does gluten cause problems in those who do not have celiac disease?

GLUTEN SENSITIVITY IN THE NON-CELIAC
TRUTH OR FICTION?

Gluten Autoimmune

Johannes Plenio – Munich/Germany – Pixabay

“There’s no question that gluten can affect your neurological system: people with both celiac disease and non-celiac gluten sensitivity report symptoms that range from headaches and brain fog to peripheral neuropathy (tingling in your extremities).  Neurological illnesses such as epilepsy, depression and anxiety also are common in those who react to gluten.”  Medical Author Jane Anderson, from May 2014’s Gluten-Related Neurological Symptoms and Conditions
Just the other day I had a woman and her grown daughter come in and tell me what a difference it had made for their husband / dad to go Gluten Free.  No idea whether or not he was one of the nearly 90% of the Celiacs who remain undiagnosed (HERE), and not to sound harsh, but I don’t really care.  The point is that whether this man had Celiac Disease or not, getting off GLUTEN made a night-and-day difference not only in his physical capacity and pain levels, but in his intellect and emotions as well — and the difference occurred almost overnight.   To further explain; please understand that in order to be diagnosed as a “Celiac” (an AUTOIMMUNE DISEASE where your body makes antibodies against its own Small Intestine), you must meet very specific diagnostic criteria.  Although the blood tests are certainly getting better, the gold standard has always been that Celiacs have intestinal damage that shows up on biopsy.  The question I wish to propose today is whether or not someone can have health problems related to Gluten, and not meet the criteria that would officially allow a diagnosis of ‘Celiac Disease’? 

The reason I am bringing this up is because I have seen a spate of recent articles — many by physicians or researchers with fancy titles and lots and lots of letters behind their names —- telling us that unless you are actually diagnosed with Celiac Disease, your problem has nothing whatsoever to do with Gluten.  In fact, a recent poll of America’s doctors revealed that over half believe this to be true (HERE).  But as we all know, just because the majority rules, does not necessarily mean they are right.  Part of the problem seems to be the way that many experts look at Gluten Sensitivity.

All too many experts see Gluten Sensitivity in terms of gastrointestinal symptoms.  In other words, if you do not have symptoms similar to IBS (i.e. gas, bloating, diarrhea, CONSTIPATION, cramping, etc), then Gluten has nothing to do with your problem(s).  In light of what we already know about the way that Gluten can and does cause neurological problems (HERE & HERE), we need to step back and take another look.  The truth is, for many people, their Gluten Sensitivity is either seemingly symptomless (at least at first — see the previous links) or the symptoms are so far removed from what people (doctors, patients, and parents) think they know about Gluten Sensitivity that they are simply overlooked as “UNRELATED”  (or as a natural symptom of aging or injury — HERE is an example).

Some of the problems being associated with Gluten in the peer-reviewed literature are downright freaky.  For instance, how long have we known that there is an intimate link between FIBROMYALGIA and IBS?  Actually, we’ve known it for a very long time.  But that “anecdotal” evidence recently became “empirical” with a study that was published in a 2013 issue of Arthritis Research & Therapy.  In this study (Remarkable Prevalence of Coeliac Disease in Patients with Irritable Bowel Syndrome plus Fibromyalgia in Comparison with those with Isolated Irritable Bowel Syndrome), we learned that 7% of those struggling with Fibromyalgia also had Celiac, which is far less common that non-Celiac Gluten Sensitivity.  Here are the study’s conclusions.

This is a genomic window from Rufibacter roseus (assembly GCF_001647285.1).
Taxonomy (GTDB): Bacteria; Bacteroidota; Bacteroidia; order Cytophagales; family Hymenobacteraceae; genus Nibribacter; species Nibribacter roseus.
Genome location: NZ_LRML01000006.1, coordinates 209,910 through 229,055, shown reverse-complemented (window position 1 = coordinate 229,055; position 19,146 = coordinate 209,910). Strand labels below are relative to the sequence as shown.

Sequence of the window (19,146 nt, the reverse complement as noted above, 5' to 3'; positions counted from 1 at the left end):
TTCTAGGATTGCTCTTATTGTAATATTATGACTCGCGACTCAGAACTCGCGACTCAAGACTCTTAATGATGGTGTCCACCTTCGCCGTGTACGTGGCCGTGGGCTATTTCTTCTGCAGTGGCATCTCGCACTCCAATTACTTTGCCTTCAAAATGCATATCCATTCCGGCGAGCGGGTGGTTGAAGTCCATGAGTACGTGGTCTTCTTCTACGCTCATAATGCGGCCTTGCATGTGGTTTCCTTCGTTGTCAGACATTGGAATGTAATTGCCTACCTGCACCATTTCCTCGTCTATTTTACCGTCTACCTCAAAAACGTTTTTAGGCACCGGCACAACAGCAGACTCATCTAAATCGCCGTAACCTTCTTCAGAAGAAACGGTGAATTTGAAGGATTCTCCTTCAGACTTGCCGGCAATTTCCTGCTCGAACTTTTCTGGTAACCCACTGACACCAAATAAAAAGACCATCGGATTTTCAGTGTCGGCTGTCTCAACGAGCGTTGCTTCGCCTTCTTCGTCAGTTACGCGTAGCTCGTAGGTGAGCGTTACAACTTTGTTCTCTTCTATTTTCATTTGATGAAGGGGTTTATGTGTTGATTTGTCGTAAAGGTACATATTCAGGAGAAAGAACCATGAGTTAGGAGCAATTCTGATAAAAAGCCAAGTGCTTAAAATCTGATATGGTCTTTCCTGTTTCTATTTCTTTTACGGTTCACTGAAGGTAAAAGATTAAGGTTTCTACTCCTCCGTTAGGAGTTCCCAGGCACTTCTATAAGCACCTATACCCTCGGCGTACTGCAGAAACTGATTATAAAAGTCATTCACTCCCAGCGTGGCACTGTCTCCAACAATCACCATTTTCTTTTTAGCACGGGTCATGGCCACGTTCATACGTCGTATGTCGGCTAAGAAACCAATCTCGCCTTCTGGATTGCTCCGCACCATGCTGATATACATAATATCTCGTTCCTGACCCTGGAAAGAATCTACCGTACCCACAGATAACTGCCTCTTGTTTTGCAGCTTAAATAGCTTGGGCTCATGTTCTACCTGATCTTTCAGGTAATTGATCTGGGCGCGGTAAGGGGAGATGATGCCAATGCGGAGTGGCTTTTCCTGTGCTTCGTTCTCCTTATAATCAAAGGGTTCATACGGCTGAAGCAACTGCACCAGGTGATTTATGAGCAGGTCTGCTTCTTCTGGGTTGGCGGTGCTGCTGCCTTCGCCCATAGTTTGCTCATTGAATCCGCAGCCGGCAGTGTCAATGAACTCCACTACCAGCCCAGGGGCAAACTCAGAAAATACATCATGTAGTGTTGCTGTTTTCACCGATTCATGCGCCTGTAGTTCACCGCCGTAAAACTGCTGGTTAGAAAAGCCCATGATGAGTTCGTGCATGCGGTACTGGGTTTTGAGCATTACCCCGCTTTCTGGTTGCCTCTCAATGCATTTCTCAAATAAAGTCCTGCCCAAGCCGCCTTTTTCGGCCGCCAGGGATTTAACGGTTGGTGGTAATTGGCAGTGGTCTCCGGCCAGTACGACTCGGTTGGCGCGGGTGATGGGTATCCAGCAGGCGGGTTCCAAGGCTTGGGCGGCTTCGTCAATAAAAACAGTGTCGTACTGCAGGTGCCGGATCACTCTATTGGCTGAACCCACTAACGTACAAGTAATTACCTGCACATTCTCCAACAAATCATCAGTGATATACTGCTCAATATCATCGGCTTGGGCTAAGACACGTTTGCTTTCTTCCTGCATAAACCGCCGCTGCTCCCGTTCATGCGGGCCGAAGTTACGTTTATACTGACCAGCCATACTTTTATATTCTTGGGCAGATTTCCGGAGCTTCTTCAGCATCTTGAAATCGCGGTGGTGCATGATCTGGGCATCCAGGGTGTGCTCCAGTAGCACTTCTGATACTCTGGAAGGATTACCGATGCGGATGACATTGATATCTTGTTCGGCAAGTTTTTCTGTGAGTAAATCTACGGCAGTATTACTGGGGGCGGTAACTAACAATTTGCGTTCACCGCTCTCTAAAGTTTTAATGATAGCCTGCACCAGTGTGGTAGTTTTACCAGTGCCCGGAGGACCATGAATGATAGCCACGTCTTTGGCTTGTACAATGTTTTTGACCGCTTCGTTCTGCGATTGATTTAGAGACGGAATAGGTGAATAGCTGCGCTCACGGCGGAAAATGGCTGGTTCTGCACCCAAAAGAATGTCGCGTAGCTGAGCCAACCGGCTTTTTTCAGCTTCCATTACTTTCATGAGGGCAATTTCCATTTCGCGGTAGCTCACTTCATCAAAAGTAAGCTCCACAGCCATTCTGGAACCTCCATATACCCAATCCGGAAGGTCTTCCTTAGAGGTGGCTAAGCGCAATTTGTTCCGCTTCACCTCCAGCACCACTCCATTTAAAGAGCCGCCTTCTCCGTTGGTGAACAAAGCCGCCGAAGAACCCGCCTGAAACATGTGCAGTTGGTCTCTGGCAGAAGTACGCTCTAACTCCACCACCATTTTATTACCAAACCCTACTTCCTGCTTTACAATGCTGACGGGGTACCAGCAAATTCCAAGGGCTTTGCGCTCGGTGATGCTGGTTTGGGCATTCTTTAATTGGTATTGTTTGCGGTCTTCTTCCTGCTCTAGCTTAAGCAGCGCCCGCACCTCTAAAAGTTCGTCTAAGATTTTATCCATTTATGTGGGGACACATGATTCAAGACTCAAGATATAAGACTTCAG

Interestingly enough, these seven patients were started on a gluten-free diet (GFD), showing a remarkable improvement in their digestive and systemic symptoms on follow-up. The findings of this screening indicate that a non-negligible percentage of IBS/FMS patients are CD patients, whose symptoms can improve and in whom long-term CD-related complications might possibly be prevented with a strict lifelong GFD.”
A recent study in a prominent medical journal shed even more light on this problem.  Listen to the abstract of this study from the April 2014 issue of Rheumatology International.  “Fibromyalgia (FM) syndrome is a disabling clinical condition of unknown cause, and only symptomatic treatment with limited benefit is available. Gluten sensitivity that does not fulfill the diagnostic criteria for celiac disease (CD) is increasingly recognized as a frequent and treatable condition with a wide spectrum of manifestations that overlap with the manifestations of FM, including chronic musculoskeletal pain, asthenia, and irritable bowel syndrome. The aim of this report was to describe 20 selected patients with FM without CD who improved when placed on a gluten-free diet. Clinical response was defined as achieving at least one of the following scenarios: remission of FM pain criteria, return to work, return to normal life, or the discontinuation of opioids.  This observation supports the hypothesis that non-celiac gluten sensitivity may be an underlying cause of FM syndrome.”   In other words, if you have Fibromyalgia or FM-like symptoms and are still eating Gluten, it is likely that you are pouring gas on the fire!

Another of these “crazy” problems that is sometimes associated with Gluten is Schizophrenia (no pun intended).  Although Schizophrenia is not nearly as common as some of the other problems we have discussed in the past as being associated with Gluten, the two have been linked together by the scientific medical community for over 60 years.  After a 1954 article showed that almost 10% of a group with Celiac Disease had Schizophrenia, an article by F.C. Dohan (M.D.) published in the 1966 issue of the American Journal of American Nutrition, further explored the link between Gluten and Schizophrenia.  Listen to the conclusions that were written 48 yeas ago.